Red light cameras are a for-profit money grab racket that should be illegal in every state, as they are in some already.

    James C. Walker, Life Member – National Motorists Association

  • jcwconsult

    2015 will see a spike in almost all categories of the stats. Gas was cheap, the economy was improving, more people were working, more set-time commuting trips were required, more total miles were driven – now 3.15 trillion which is a record high, with cheap gas more trips with higher risks happen – such as going to the bar or restaurant 20 miles away at night, more younger drivers can afford pleasure drives, more motorcycle deaths happened with a good weather year, etc.

    James C. Walker, Life Member – National Motorists Association

  • fdtutf

    Drivers at or close to the actual 85th percentile speeds of traffic have a significantly lower crash rate than drivers far above or far below that speed.

    I’m pretty sure that statistic refers to motorists crashing into each other, not into pedestrians. At higher speeds, regardless of percentiles, motorists have less opportunity to detect conflicts with pedestrians (and cyclists, for that matter) and to avoid crashes, and at higher speeds, regardless of percentiles, the (greater number of) crashes that do occur are deadlier to pedestrians and cyclists.

    But as the National Motorists Association’s absurdly biased mouthpiece, you don’t care.

  • fdtutf

    Congratulations, that was COMPLETELY non-responsive to my comment.

  • fdtutf

    All of which have led motorists to increase their risky behavior, so they haven’t really contributed to increased safety.

  • fdtutf

    Slower speeds aren’t “less safe.” Where did you ever get this idiotic idea, anyway?

  • jcwconsult

    The command officers in the safety department of the Michigan State Police who support the same principles I do are responsible for the safety of all road users.

    James C. Walker, LIfe Member – National Motorists Association

  • jcwconsult

    Stop signs are used in many countries in Europe ONLY where the sight lines are too short to allow Yield protocols. The road engineering is NOT different, only the correct or incorrect use of stop or yield protocols are different. The USA has a fetish for the improper use of stop signs where most of the time the use of yield signs would be better.
    James C. Walker, Life Member – National Motorists Association

  • jcwconsult

    Gee, that use of “increased risky behavior” must be the root reason the fatality rate has dropped by about 90% over that period of time. Driving, walking and cycling in today’s environment is dramatically safer than in previous decades. The stats make that clear to anyone open to seeing the facts.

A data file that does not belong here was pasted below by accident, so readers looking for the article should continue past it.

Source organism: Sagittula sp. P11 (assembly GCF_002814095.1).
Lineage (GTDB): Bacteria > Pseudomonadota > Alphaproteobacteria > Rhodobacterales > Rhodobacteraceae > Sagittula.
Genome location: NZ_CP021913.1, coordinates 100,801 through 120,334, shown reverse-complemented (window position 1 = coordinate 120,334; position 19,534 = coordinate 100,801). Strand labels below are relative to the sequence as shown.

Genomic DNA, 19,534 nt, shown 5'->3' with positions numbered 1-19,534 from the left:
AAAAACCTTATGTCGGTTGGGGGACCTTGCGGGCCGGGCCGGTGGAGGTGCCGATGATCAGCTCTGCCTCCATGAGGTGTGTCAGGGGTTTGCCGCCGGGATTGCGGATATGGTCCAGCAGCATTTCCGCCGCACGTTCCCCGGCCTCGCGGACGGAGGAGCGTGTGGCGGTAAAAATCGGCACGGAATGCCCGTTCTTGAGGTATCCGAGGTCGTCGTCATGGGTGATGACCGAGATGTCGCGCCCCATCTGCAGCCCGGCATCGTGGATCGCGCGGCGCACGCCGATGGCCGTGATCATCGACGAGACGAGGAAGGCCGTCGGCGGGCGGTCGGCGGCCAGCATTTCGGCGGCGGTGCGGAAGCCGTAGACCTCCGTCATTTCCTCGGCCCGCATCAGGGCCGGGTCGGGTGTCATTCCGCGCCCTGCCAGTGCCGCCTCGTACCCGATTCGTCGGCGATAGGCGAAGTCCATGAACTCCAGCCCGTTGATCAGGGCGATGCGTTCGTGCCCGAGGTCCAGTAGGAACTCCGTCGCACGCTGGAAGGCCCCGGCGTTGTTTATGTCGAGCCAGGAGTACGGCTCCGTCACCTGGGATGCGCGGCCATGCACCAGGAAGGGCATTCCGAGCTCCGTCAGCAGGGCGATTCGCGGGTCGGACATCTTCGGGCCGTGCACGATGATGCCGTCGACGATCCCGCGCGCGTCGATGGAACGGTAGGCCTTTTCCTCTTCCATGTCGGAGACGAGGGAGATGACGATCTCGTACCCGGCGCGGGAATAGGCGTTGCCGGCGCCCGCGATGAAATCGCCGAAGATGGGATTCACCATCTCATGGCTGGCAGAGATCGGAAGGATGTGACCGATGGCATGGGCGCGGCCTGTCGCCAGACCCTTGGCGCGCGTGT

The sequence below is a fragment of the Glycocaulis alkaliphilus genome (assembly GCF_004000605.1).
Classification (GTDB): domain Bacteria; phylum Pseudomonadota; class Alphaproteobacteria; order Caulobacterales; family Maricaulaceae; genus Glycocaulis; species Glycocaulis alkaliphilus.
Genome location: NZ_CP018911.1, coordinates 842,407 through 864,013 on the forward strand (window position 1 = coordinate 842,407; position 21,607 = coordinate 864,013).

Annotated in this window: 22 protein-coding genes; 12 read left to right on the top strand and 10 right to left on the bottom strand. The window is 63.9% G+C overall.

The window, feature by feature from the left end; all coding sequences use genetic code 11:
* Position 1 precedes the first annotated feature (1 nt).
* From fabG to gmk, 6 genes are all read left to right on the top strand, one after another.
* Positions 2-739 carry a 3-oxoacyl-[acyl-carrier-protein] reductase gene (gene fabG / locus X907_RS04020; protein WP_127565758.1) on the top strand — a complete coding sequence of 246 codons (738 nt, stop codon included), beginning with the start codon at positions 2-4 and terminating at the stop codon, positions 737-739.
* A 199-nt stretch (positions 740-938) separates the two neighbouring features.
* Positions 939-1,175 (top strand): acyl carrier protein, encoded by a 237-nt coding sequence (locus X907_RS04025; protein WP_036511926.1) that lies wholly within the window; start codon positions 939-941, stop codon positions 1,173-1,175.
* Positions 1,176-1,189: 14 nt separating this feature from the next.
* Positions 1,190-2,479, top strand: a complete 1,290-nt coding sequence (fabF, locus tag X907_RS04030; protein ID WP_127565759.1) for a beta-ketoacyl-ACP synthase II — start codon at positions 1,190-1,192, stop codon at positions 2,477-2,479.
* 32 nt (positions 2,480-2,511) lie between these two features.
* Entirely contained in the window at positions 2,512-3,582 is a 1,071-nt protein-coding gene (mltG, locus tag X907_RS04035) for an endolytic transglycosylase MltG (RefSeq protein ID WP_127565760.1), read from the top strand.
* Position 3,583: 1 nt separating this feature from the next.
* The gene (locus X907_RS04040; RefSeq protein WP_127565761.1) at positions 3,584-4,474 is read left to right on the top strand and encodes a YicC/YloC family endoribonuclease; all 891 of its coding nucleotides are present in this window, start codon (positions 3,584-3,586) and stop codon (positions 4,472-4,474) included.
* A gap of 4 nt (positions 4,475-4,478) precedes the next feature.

James C. Walker, Life Member – National Motorists Association

  • jcwconsult

    From the legitimate unbiased research done by traffic safety engineers. For example: If 85% of the cars are ACTUALLY at or below 45 mph, the safest limit to post is 45, and the drivers at or near 45 mph have MUCH lower crash risks than drivers far above or below 45. In this area, drivers at 30 or 25 have exponentially higher crash risks than those from about 40 to the low 50s.

    That is the science which has been known for over 70 years. See the last article here from the safety department of the Michigan State Police about Establishing Safe and Realistic Speed Limits – a presentation given to the House and Senate Transportation Committees in the legislature.
    https://www.motorists.org/issues/speed-limits/articles/

    James C. Walker, Life Member – National Motorists Association

  • fdtutf

    There’s nothing that says that police can’t be biased in favor of motorists. Just ask any New Yorker who’s paying attention.

  • fdtutf

    Is walking, specifically, dramatically safer?

  • fdtutf

    From the legitimate unbiased research done by traffic safety engineers

    on rural roads, so the results don’t apply to urban environments

    . For example: If 85% of the cars are ACTUALLY at or below 45 mph, the safest limit to post is 45, and the drivers at or near 45 mph have MUCH lower crash risks than drivers far above or below 45. In this area, drivers at 30 or 25 have exponentially higher crash risks than those from about 40 to the low 50s.

    That is the science which has been known for over 70 years.